Yang Cheng Fu, grandson of Yang Luchan and foremost proponent of modern Yang-style Tai Chi, published two books in Chinese, one of which has been translated into English (by Louis Swaim).


The master’s most famous written legacy is the list of “Ten Important Points” for the practice of Tai Chi. Numerous translations are available for this part of Yang Cheng Fu’s teachings. For the first and second degree tests, we are required to know and understand (not necessarily to quote) the ten important points.

I was delighted to find that Lau Sui Taijiquan provides the ten important points in Chinese! The Chinese phrases are direct from Yang Cheng Fu’s classic text. For the English, Master Gohring relies on CK Chu, so that’s what I have used here.


  1. Xu Ling Ding Jin. Head suspended. Be light and swift, as if the head is suspended from above, so the spirit can rise to the top. Do not use strength or become stiff, or the chi will not circulate.
  2. Han Xiong Ba Bei. Chest concave. This allows you to lift the back so the chi will sink down. If the chest sticks out, the chi rises and the center of gravity is too high.
  3. Song Yao. Waist loose. If the waist is loose, the root is strong. The change from substantial to insubstantial should come from the waist. If you are not strong, pay attention to the waist.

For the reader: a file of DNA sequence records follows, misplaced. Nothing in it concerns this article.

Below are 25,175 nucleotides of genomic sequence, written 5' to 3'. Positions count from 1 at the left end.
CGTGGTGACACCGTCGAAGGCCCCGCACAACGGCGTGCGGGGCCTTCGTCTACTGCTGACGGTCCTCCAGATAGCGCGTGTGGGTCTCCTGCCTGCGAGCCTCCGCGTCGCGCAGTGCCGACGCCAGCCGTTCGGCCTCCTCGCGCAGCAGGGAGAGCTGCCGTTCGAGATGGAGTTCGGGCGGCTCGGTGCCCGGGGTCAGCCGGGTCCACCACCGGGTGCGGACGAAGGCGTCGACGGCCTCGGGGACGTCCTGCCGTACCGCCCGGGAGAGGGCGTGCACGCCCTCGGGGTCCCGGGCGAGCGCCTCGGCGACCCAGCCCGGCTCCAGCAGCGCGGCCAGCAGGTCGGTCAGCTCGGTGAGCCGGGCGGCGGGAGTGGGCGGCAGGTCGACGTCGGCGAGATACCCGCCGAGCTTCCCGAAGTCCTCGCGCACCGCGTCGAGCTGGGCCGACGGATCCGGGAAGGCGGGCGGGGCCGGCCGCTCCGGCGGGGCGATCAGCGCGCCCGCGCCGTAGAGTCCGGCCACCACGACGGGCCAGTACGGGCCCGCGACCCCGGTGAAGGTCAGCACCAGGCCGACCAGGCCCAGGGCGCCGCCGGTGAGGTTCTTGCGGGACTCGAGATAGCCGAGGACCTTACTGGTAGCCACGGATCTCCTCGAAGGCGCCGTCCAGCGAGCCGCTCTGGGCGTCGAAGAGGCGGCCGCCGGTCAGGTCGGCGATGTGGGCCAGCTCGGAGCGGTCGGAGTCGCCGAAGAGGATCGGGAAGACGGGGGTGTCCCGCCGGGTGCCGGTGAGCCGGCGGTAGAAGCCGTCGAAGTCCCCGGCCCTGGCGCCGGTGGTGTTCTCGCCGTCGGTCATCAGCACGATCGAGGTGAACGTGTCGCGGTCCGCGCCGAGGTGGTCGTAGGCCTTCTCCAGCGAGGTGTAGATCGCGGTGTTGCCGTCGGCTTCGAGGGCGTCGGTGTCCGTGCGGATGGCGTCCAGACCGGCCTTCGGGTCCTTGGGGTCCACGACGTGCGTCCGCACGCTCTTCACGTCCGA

4. Fen Xu Shi. Differentiate substantial from insubstantial (Video).This is essential to light and swift movement. If you cannot differentiate, footwork will be heavy and clumsy.
  5. Chen Jian Zhui Zhou. Sink the shoulders and elbows. If the shoulders are held up, the chi will not sink, the center of gravity will be too high, and you will not be able to repel opponents far.
  6. Yong Yi Bu Yong Li. Use mind not force. The whole body remains loose and open. There is no localized muscular force. Instead, the whole is light and swift, and chi flows freely throughout the body.
  7. Shang Xia Xiang Sui. Coordinate upper and lower body. “Root starts in the feet, springs from the legs, is executed through the waist and expressed through the fingers.” And “eye spirit follows them all.”
  8. Nei Wai Xiang He. Internal and external coordinate. Movement is nothing more than substantial and insubstantial, and opening and closing, and this occurs in the mind and heart as well as the body.
  9. Xiang Lian Bu Duan. Continuous and connected movement. The strength of Tai Chi is like a chain, unbroken and continuous, moved by mind and circulating without end.
  10. Dong Zhong Qiu Jing. Stillness in movement (“the slower the better”). Tai Chi uses quiet movement with long deep breaths, and the movement does not cause panting and shortness of breath.

For verbal instruction on the ten important points, also refer to Master Gohring’s YouTube playlist on this subject.

The Yang Family website offers a translation of the ten essential points: Part 1 and Part 2. Their version is based on a transcription from Yang Cheng Fu’s oral teachings.

History of Yang Tai Chi